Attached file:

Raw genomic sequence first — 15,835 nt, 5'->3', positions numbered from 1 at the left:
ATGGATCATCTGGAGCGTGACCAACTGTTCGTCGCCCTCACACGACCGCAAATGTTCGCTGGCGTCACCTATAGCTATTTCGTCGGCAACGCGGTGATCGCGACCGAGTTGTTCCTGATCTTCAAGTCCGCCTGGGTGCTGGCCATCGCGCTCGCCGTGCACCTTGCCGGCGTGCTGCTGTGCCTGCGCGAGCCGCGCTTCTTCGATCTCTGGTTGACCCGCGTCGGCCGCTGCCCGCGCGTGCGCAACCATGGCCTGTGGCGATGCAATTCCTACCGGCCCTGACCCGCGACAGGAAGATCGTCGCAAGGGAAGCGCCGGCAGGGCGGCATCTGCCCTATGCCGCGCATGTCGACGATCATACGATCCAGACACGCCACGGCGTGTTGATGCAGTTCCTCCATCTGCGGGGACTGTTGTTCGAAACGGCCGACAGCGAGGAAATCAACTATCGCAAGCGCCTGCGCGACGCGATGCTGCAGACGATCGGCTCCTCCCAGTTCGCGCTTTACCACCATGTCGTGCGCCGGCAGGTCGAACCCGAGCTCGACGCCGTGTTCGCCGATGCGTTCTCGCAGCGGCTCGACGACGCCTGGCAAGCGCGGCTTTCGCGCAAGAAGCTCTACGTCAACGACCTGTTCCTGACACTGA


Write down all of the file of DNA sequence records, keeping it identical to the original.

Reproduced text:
Raw genomic sequence first — 15,835 nt, 5'->3', positions numbered from 1 at the left:
ATGGATCATCTGGAGCGTGACCAACTGTTCGTCGCCCTCACACGACCGCAAATGTTCGCTGGCGTCACCTATAGCTATTTCGTCGGCAACGCGGTGATCGCGACCGAGTTGTTCCTGATCTTCAAGTCCGCCTGGGTGCTGGCCATCGCGCTCGCCGTGCACCTTGCCGGCGTGCTGCTGTGCCTGCGCGAGCCGCGCTTCTTCGATCTCTGGTTGACCCGCGTCGGCCGCTGCCCGCGCGTGCGCAACCATGGCCTGTGGCGATGCAATTCCTACCGGCCCTGACCCGCGACAGGAAGATCGTCGCAAGGGAAGCGCCGGCAGGGCGGCATCTGCCCTATGCCGCGCATGTCGACGATCATACGATCCAGACACGCCACGGCGTGTTGATGCAGTTCCTCCATCTGCGGGGACTGTTGTTCGAAACGGCCGACAGCGAGGAAATCAACTATCGCAAGCGCCTGCGCGACGCGATGCTGCAGACGATCGGCTCCTCCCAGTTCGCGCTTTACCACCATGTCGTGCGCCGGCAGGTCGAACCCGAGCTCGACGCCGTGTTCGCCGATGCGTTCTCGCAGCGGCTCGACGACGCCTGGCAAGCGCGGCTTTCGCGCAAGAAGCTCTACGTCAACGACCTGTTCCTGACACTGA